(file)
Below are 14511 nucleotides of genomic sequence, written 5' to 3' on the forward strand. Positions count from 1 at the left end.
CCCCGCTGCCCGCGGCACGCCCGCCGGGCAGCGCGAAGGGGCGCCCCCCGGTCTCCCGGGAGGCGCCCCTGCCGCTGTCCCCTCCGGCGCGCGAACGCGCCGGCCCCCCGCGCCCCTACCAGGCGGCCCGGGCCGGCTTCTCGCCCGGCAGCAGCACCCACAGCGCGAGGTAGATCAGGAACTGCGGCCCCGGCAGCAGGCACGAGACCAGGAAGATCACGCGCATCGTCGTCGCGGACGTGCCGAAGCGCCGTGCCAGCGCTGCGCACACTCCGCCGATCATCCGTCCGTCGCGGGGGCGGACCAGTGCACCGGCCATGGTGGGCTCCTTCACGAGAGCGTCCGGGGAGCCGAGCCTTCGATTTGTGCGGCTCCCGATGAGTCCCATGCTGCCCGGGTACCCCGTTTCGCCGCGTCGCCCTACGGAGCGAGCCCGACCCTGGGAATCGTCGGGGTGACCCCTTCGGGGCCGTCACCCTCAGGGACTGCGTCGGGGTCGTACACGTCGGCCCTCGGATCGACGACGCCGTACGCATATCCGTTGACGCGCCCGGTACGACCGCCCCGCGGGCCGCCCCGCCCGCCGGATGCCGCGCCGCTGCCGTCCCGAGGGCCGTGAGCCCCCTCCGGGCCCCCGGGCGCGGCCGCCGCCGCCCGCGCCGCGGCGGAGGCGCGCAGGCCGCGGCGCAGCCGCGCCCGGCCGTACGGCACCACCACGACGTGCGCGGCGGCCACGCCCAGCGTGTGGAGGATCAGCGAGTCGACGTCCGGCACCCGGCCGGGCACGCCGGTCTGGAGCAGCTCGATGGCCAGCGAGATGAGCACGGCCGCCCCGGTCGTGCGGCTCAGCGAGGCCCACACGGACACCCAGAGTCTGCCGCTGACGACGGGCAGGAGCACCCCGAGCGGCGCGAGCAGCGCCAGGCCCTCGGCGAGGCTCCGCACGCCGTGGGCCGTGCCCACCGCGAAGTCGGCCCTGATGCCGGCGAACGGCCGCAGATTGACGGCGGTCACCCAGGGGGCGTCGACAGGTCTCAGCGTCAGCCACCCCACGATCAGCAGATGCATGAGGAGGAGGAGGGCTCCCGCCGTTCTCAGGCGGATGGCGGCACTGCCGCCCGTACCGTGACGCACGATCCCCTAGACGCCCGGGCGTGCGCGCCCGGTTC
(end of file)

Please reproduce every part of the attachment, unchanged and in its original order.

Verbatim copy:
Below are 14511 nucleotides of genomic sequence, written 5' to 3' on the forward strand. Positions count from 1 at the left end.
CCCCGCTGCCCGCGGCACGCCCGCCGGGCAGCGCGAAGGGGCGCCCCCCGGTCTCCCGGGAGGCGCCCCTGCCGCTGTCCCCTCCGGCGCGCGAACGCGCCGGCCCCCCGCGCCCCTACCAGGCGGCCCGGGCCGGCTTCTCGCCCGGCAGCAGCACCCACAGCGCGAGGTAGATCAGGAACTGCGGCCCCGGCAGCAGGCACGAGACCAGGAAGATCACGCGCATCGTCGTCGCGGACGTGCCGAAGCGCCGTGCCAGCGCTGCGCACACTCCGCCGATCATCCGTCCGTCGCGGGGGCGGACCAGTGCACCGGCCATGGTGGGCTCCTTCACGAGAGCGTCCGGGGAGCCGAGCCTTCGATTTGTGCGGCTCCCGATGAGTCCCATGCTGCCCGGGTACCCCGTTTCGCCGCGTCGCCCTACGGAGCGAGCCCGACCCTGGGAATCGTCGGGGTGACCCCTTCGGGGCCGTCACCCTCAGGGACTGCGTCGGGGTCGTACACGTCGGCCCTCGGATCGACGACGCCGTACGCATATCCGTTGACGCGCCCGGTACGACCGCCCCGCGGGCCGCCCCGCCCGCCGGATGCCGCGCCGCTGCCGTCCCGAGGGCCGTGAGCCCCCTCCGGGCCCCCGGGCGCGGCCGCCGCCGCCCGCGCCGCGGCGGAGGCGCGCAGGCCGCGGCGCAGCCGCGCCCGGCCGTACGGCACCACCACGACGTGCGCGGCGGCCACGCCCAGCGTGTGGAGGATCAGCGAGTCGACGTCCGGCACCCGGCCGGGCACGCCGGTCTGGAGCAGCTCGATGGCCAGCGAGATGAGCACGGCCGCCCCGGTCGTGCGGCTCAGCGAGGCCCACACGGACACCCAGAGTCTGCCGCTGACGACGGGCAGGAGCACCCCGAGCGGCGCGAGCAGCGCCAGGCCCTCGGCGAGGCTCCGCACGCCGTGGGCCGTGCCCACCGCGAAGTCGGCCCTGATGCCGGCGAACGGCCGCAGATTGACGGCGGTCACCCAGGGGGCGTCGACAGGTCTCAGCGTCAGCCACCCCACGATCAGCAGATGCATGAGGAGGAGGAGGGCTCCCGCCGTTCTCAGGCGGATGGCGGCACTGCCGCCCGTACCGTGACGCACGATCCCCTAGACGCCCGGGCGTGCGCGCCCGGTTC